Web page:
Volunteers work to protect area seniors
The most important advice that Jeannine Quilliams provides to her fellow seniors is do research before signing a business agreement or major purchase.
Quilliams serves as manager of the Crestview Seniors vs Crime office; this statewide group, staffed primarily by volunteer seniors, helps fellow seniors who may have found themselves victims of financial scams.
“We try to get out of the situation that they’re in,” Quilliams said. “We’re just volunteering our time to help the community.”
Seniors vs Crime offers legal assistance to seniors who feel they have been a victim of dishonest contractors or sales representatives, experiencing money exchanged for poor services or products.
Seniors vs Crime doesn’t offer legal advice or services, but its volunteers help victims gather information that can be presented to the state attorney general for further action.
Formed in 1989 by then-Attorney General Vern Thornton and the American Association of Retired Persons, it continues in Florida under Attorney General Ashley Moody.
The group of volunteers aren’t crime fighters in the sense that they don’t patrol neighborhoods, they don’t carry weapons. Their purpose is to help seniors get started toward legal action against financial predators.
Volunteers, known as Senior Sleuths, help fellow seniors with research, phone calls and paperwork. Working alongside Quilliams is sleuth Bob Raffety.
“We don’t deal with spammers,” Raffety said, referring to people or organized groups that use email methods of conning seniors out of life savings. “It’s almost impossible to chase those people down.
“We usually deal after the fact with someone who felt cheated,” he added.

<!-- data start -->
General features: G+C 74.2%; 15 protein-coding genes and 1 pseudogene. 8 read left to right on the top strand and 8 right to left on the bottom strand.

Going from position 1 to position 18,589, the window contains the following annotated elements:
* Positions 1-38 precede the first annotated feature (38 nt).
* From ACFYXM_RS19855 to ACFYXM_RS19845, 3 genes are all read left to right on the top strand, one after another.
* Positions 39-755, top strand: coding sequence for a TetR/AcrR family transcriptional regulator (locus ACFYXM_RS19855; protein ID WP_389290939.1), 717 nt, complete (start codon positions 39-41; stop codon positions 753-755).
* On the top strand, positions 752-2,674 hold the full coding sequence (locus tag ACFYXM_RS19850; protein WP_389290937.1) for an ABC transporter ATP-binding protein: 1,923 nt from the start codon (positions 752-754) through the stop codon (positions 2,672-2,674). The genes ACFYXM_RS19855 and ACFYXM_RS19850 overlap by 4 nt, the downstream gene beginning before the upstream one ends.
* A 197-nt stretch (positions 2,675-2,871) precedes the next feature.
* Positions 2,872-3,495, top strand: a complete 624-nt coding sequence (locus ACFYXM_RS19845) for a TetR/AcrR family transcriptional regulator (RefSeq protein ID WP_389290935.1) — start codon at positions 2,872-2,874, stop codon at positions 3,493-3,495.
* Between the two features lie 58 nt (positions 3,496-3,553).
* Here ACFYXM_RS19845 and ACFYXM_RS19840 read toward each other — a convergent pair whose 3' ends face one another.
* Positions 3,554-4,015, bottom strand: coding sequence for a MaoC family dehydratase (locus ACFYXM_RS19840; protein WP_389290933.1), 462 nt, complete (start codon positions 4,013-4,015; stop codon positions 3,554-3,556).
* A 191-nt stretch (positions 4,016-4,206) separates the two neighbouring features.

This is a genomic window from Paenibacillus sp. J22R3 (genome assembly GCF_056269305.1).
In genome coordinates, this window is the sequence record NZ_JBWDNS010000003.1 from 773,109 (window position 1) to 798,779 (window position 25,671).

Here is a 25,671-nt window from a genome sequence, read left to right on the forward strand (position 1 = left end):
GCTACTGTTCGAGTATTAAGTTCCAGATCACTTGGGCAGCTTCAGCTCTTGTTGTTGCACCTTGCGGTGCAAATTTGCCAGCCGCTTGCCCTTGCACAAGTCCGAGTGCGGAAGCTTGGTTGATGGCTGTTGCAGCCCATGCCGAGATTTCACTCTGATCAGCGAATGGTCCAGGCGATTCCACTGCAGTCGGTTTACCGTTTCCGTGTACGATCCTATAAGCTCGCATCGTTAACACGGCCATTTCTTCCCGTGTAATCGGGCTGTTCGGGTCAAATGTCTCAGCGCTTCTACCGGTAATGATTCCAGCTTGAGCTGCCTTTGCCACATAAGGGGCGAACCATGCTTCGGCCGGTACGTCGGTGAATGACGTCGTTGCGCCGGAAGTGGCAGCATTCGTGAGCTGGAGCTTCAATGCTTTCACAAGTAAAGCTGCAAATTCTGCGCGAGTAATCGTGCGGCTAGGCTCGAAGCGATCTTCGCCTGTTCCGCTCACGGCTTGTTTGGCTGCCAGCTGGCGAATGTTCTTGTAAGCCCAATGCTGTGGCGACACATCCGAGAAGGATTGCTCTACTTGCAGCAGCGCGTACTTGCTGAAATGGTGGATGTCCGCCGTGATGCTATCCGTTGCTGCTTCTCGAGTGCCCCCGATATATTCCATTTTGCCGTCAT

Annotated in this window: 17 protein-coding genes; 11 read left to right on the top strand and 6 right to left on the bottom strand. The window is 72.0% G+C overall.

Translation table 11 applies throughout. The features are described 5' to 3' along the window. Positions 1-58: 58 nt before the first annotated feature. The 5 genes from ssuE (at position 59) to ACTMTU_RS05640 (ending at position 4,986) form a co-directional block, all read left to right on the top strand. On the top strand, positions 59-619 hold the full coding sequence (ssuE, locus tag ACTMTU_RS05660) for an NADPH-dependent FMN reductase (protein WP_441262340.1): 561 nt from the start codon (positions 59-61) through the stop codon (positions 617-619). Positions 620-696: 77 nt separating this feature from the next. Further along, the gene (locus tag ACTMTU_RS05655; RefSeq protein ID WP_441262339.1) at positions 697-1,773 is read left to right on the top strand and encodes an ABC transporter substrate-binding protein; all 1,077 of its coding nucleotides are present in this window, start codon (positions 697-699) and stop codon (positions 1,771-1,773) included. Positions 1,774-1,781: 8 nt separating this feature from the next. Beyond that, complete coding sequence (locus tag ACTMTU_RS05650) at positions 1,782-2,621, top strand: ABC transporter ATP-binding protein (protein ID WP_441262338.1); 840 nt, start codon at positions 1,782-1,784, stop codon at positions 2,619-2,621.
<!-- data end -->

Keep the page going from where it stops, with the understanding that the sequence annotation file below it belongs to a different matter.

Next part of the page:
The first step is for the possible victim to contact Seniors vs Crime, when the sleuth can begin making phone calls and inquiries about the contractor or company involved. The volunteers gather information, and in some instances, resolution come after speaking with a company owner or senior manager, Raffety said.
“We try to work out issues before it goes to court,” he said.
If it can’t be resolved outside of a courtroom, the Seniors vs Crime team gets the paperwork to the attorney general office, which takes over from there.
Quilliams said that each case takes time, not always with results.
“We do the footwork for the lawyers and see if they have a case," she said “Sometimes we work the case, and it’s just not workable.”
That takes her back to her advice on research.
“People need to check the companies out before having them do work,” she said. “They need to find out if they are licensed. Are they bonded?
“Just because they say they are licensed doesn’t mean they are,” Quilliams added.
Her other advice is to never give out Social Security numbers or personal information. Her third recommendation is not allowing door-to-door sales people into the home.
With the beginning of hurricane season, the potential of unlicensed contractors increases.
To track down or learn about a company, the internet provides options: Business license confirmation can be found on line at www.myfloridalicense.com; in Okaloosa and Walton counties, another option is contacting the Building Industry Association of Okaloosa and Walton Counties, whose members must all be licensed: 850-863-5107, www.biaow.org.
The Okaloosa Sheriff website lists recent scams, found on line at www.sheriff-okaloosa.org or at www.consumer.ftc.gov/features/scam-alerts.
The Crestview Seniors vs Crime office serves Okaloosa, Walton, Bay, Jackson and Holmes counties, but the area office has also helped a senior located in Santa Rosa County.
Information to volunteer as a Senior Sleuth can be found at the Seniors vs Crime website, www.seniorsvscrime.com. Information about assistance in resolving a possible scam can also be found at the Seniors vs Crime website or by calling the Crestview office, 850-306-3176; visit Facebook at www.facebook.com/seniorsveruscrimecrestviewflorida.